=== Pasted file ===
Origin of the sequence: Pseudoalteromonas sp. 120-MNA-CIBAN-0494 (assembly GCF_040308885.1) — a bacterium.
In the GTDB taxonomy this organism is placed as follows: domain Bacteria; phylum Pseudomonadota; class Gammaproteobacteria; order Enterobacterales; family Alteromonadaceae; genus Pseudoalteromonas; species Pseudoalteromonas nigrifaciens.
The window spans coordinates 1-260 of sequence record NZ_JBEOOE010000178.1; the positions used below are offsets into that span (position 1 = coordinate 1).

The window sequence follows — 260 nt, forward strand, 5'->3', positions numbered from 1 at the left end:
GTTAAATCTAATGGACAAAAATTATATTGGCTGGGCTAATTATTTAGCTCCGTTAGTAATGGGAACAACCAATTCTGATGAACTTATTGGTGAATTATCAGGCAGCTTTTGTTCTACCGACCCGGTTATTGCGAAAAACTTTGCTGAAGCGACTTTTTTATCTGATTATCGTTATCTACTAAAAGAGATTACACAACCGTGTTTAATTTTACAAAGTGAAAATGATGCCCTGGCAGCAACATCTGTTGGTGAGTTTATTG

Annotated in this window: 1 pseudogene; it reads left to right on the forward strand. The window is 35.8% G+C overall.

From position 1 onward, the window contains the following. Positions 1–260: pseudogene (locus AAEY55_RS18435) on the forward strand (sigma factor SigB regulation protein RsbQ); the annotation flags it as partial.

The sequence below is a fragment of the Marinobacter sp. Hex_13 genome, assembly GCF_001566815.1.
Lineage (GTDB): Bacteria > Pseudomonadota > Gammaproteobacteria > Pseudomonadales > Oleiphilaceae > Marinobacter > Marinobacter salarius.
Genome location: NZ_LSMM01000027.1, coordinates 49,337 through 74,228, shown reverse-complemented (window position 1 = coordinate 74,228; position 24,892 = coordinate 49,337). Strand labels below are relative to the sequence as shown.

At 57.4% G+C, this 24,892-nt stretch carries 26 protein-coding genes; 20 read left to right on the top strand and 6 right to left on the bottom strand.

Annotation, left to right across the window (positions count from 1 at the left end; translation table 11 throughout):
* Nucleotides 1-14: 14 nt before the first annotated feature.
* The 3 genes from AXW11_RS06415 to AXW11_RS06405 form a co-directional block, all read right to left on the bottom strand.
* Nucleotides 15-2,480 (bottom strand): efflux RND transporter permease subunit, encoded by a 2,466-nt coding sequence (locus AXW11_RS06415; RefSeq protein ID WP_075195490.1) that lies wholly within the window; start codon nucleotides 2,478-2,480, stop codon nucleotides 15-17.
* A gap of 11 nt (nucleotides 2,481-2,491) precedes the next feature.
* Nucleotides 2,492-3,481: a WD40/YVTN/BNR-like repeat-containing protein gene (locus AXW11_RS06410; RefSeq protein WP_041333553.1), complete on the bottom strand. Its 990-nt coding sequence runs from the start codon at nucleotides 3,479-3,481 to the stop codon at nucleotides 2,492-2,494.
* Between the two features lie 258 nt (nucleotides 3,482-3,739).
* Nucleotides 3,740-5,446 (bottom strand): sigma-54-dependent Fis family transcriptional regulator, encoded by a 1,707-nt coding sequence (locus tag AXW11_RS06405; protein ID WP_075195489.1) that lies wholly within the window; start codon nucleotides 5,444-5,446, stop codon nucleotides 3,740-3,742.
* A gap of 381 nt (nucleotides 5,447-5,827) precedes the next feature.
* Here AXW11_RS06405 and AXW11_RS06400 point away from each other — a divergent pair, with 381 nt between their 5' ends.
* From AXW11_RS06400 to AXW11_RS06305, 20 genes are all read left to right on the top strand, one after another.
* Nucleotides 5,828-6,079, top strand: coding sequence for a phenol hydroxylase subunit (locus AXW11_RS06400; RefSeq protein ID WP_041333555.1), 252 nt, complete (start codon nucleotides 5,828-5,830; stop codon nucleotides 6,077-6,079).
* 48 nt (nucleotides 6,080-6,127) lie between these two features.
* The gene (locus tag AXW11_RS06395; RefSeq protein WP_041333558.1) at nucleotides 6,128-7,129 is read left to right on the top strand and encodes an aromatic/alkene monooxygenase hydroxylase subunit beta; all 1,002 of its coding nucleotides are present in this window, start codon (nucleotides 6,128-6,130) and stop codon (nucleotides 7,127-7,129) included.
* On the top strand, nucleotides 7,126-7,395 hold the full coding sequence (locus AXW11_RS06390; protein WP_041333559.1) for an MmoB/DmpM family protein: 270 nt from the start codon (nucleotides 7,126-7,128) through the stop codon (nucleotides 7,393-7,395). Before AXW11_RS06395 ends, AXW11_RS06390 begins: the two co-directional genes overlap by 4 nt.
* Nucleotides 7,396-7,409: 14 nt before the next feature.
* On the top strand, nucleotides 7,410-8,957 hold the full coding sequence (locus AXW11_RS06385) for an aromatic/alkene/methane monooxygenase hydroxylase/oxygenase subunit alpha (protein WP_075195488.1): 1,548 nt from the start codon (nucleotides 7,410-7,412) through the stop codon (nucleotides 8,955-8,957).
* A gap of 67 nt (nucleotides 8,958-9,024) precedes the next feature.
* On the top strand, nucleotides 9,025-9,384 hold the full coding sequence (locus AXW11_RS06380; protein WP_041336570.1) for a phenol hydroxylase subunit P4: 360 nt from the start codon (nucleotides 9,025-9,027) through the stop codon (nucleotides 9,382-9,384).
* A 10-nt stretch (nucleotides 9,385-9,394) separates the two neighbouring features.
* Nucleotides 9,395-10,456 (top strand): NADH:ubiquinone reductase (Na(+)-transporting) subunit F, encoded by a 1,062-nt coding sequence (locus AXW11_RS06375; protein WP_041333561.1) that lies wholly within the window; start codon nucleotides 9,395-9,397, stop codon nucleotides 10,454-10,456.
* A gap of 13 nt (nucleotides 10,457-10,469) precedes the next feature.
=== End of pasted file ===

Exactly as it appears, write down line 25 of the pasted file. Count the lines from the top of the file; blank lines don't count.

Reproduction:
* The gene (locus tag AXW11_RS06395; RefSeq protein WP_041333558.1) at nucleotides 6,128-7,129 is read left to right on the top strand and encodes an aromatic/alkene monooxygenase hydroxylase subunit beta; all 1,002 of its coding nucleotides are present in this window, start codon (nucleotides 6,128-6,130) and stop codon (nucleotides 7,127-7,129) included.